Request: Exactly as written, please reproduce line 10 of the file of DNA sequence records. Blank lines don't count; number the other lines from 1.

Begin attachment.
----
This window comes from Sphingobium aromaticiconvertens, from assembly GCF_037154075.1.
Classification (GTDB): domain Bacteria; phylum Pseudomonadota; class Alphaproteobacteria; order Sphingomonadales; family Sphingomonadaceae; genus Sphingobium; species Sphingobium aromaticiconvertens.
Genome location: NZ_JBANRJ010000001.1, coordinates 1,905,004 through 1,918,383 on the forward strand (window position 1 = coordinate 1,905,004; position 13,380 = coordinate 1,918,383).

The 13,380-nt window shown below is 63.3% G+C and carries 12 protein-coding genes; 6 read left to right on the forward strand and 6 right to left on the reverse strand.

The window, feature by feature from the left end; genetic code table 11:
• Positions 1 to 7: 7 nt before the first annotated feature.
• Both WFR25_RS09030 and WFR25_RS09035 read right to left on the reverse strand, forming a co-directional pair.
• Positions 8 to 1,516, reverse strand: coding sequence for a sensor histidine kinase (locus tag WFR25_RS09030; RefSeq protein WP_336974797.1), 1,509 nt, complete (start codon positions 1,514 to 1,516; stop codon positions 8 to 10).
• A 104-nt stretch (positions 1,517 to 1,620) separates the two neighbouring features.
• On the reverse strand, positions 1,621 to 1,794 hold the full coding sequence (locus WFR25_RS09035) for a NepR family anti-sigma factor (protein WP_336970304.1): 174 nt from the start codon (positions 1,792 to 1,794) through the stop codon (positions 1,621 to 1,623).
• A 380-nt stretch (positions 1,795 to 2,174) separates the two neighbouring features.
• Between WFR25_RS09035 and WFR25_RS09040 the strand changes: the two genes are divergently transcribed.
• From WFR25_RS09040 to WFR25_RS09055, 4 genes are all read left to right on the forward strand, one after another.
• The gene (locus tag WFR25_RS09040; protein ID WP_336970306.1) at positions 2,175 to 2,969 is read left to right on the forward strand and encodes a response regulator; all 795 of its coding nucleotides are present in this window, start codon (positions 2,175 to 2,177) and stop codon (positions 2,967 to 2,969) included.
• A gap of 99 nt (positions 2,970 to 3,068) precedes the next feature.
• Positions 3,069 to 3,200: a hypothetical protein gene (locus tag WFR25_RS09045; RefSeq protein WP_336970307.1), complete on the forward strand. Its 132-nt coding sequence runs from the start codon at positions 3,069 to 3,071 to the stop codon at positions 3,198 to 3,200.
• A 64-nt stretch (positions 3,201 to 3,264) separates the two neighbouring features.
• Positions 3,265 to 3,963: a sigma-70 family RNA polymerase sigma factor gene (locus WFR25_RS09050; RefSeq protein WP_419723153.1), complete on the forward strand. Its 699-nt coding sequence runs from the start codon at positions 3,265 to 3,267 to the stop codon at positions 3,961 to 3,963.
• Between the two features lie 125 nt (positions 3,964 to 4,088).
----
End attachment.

• On the reverse strand, positions 1,621 to 1,794 hold the full coding sequence (locus WFR25_RS09035) for a NepR family anti-sigma factor (protein WP_336970304.1): 174 nt from the start codon (positions 1,792 to 1,794) through the stop codon (positions 1,621 to 1,623).